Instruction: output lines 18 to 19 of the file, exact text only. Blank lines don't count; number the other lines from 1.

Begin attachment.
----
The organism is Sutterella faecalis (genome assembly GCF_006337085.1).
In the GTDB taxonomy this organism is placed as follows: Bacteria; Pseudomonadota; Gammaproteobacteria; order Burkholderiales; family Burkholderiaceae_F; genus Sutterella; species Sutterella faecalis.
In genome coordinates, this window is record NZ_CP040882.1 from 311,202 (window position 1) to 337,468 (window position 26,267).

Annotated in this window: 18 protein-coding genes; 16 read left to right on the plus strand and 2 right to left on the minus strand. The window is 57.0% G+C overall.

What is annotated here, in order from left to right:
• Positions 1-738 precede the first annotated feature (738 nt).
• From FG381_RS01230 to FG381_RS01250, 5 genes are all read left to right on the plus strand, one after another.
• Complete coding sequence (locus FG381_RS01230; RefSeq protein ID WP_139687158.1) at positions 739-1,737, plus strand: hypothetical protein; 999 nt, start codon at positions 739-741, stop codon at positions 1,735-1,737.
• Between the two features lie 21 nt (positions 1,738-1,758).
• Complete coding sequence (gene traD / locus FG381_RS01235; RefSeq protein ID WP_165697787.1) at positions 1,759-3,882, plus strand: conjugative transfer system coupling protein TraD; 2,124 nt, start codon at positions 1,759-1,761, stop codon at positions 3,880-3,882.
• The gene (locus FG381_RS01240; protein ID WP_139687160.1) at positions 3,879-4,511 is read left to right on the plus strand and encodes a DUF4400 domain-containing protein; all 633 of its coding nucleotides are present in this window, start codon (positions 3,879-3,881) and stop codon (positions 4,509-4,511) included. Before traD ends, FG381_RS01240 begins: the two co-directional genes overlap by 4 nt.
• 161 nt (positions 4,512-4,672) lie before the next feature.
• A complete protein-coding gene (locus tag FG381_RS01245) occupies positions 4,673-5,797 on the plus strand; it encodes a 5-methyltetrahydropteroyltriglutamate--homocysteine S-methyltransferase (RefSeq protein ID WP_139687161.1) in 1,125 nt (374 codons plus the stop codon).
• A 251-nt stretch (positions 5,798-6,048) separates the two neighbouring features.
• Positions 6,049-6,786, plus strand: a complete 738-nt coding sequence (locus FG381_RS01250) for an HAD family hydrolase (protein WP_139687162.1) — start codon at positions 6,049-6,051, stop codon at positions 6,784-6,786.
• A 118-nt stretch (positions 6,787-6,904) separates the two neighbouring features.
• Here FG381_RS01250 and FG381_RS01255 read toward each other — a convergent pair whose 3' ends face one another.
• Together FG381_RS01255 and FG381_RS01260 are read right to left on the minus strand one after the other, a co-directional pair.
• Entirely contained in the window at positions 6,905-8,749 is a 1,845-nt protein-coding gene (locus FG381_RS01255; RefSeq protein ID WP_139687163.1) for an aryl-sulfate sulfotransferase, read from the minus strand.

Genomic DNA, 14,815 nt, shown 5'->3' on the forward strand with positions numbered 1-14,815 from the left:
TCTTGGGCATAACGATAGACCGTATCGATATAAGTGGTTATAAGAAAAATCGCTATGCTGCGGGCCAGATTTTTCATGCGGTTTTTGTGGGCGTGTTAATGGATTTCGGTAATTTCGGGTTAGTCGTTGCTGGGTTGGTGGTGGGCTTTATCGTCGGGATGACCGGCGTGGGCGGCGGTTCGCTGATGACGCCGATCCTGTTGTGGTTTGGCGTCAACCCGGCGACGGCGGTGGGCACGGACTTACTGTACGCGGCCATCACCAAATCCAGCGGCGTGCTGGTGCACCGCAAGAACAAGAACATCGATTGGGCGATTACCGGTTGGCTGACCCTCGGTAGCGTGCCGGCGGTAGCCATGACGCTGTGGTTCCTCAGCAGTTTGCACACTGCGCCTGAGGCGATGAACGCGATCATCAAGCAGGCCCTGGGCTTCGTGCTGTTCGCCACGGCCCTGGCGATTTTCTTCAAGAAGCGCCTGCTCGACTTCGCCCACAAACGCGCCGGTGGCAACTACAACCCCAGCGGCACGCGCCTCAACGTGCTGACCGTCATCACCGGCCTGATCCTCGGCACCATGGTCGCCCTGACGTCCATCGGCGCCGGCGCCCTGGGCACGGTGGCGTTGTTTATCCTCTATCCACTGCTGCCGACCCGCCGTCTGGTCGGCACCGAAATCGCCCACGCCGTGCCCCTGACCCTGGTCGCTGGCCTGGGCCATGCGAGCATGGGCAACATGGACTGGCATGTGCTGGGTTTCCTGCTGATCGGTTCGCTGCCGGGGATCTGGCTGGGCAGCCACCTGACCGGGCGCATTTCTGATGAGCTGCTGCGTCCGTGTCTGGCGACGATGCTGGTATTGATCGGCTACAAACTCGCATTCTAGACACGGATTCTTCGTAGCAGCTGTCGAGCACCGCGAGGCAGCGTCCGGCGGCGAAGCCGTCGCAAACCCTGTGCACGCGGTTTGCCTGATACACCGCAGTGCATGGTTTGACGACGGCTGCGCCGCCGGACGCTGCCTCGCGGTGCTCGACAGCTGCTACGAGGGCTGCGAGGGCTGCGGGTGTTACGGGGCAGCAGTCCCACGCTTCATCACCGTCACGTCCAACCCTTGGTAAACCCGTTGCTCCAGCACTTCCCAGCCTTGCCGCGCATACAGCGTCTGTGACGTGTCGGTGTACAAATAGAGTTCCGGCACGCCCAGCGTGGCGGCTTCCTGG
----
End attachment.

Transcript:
• Together FG381_RS01255 and FG381_RS01260 are read right to left on the minus strand one after the other, a co-directional pair.
• Entirely contained in the window at positions 6,905-8,749 is a 1,845-nt protein-coding gene (locus FG381_RS01255; RefSeq protein ID WP_139687163.1) for an aryl-sulfate sulfotransferase, read from the minus strand.